NC trend: Steal of the century

 In NC Trend

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By Edward Martin

David Scott Ghantt turned to his buddy with a grin. “Going to make a deposit,” he’d say, stuffing into his jeans the $10 tip millionaires would flip him for hustling their golf bags at Hilton Head Island’s airport. The friend related to a Business North Carolina reporter how Ghantt would hide his beer money from his wife in a worn-out tennis shoe. A much bigger withdrawal assures Ghantt a spot in North Carolina’s hall of infamy and, now, a Hollywood movie.

In October 1997, Ghantt, 27, was making $360 a week at the Loomis Fargo & Co. armored-car company in Charlotte. One night, he removed tapes from security cameras — except one,which caught his every move — at a company warehouse, loaded $17 million, and drove away.

The July 1998 BNC story reconstructed Ghantt’s life and the fall evening when he became North Carolina’s biggest thief. It detailed the jaw-dropping casualness with which Charlotte’s banking industry then handled money. Ghantt’s take weighed about 2,750 pounds.

The movie Masterminds, filmed mostly in Asheville and starring Wilkesboro native Zach Galifianakis and Kristen Wiig, is termed a comedy “based on a true story.” Some scenes, copped from a pre-release trailer, ring true to the BNC version. Ghantt did pull off the heist. His girlfriend recruited her cousin and others in a plan to have Ghantt killed after the heist. The rest of the true story? Not so much.

Unlike stocky, bearded Galifianakis, Ghantt was skinny, good-natured and simple. Nephew Jamey Ghantt said his uncle never wanted luxury living, but the theft “was just so easy.”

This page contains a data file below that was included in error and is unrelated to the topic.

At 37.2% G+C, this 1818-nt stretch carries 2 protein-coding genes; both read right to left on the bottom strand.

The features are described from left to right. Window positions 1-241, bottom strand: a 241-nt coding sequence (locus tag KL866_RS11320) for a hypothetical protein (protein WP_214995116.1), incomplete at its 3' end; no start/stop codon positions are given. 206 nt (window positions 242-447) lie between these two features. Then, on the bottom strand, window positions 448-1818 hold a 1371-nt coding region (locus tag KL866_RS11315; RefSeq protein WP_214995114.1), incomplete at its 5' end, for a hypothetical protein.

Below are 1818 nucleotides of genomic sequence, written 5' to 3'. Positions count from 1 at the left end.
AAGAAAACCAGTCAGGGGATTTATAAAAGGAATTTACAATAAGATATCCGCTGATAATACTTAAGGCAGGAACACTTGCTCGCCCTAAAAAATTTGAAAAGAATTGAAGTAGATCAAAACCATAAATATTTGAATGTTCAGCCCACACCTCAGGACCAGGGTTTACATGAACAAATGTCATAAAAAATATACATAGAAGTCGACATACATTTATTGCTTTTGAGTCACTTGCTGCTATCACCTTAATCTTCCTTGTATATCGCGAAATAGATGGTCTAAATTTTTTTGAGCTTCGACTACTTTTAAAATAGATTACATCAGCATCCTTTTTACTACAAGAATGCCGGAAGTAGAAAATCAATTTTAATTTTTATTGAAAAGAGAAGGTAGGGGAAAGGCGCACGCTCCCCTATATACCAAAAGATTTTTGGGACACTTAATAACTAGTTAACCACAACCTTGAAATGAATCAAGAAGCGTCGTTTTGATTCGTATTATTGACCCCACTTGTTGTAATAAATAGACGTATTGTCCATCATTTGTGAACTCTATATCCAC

The movie depicts Ghantt crashing through warehouse doors in an armored truck amid explosion and flames. Actually, Ghantt loaded the money into an unmarked Loomis van, opened an unlatched overhead door, met accomplices outside and drove to Gaston County. There, they put the stash into large chemical drums, loaded them into a rented truck and drove away.

Ghantt knew there were times he would be alone at the aging warehouse. “What’s the point of having all the security in the banks if you’re then going to turn the money over to guys like this?” asked his court-appointed attorney, Noell Tin of Charlotte.

As Masterminds shows, Ghantt was hiding in a $75-a-night Mexican beach hotel as his accomplices were buying cars and a $635,000 house at Cramer Mountain Country Club. One walked into a Charlotte branch asking to deposit bundles of $20 bills in Loomis wrappers. Another woman arrived with $200,000 in a briefcase and asked to buy a check payable to her.

The movie misses a genuinely moving moment. Ghantt’s deeply religious parents in Hendersonville knew his life was in danger and were begging him to surrender.

At 7:30 on a March morning in 1998, while being interviewed by BNC, his father, a retired truck driver, sat down his coffee to answer a knock on his door. He returned quickly. “We’ll have to finish this some other time,” he said. “They caught David last night. He’s alive. God bless. “

The epilogue? All but about $2 million of the money was recovered. In 1999, Ghantt was sentenced to almost 13 years in prison. Federal officials say he was released Sept. 24, 2004. He may be living in Jacksonville, Fla. Five accomplices received sentences ranging from probation to 11 years, the latter for one accused of plotting Ghantt’s murder.

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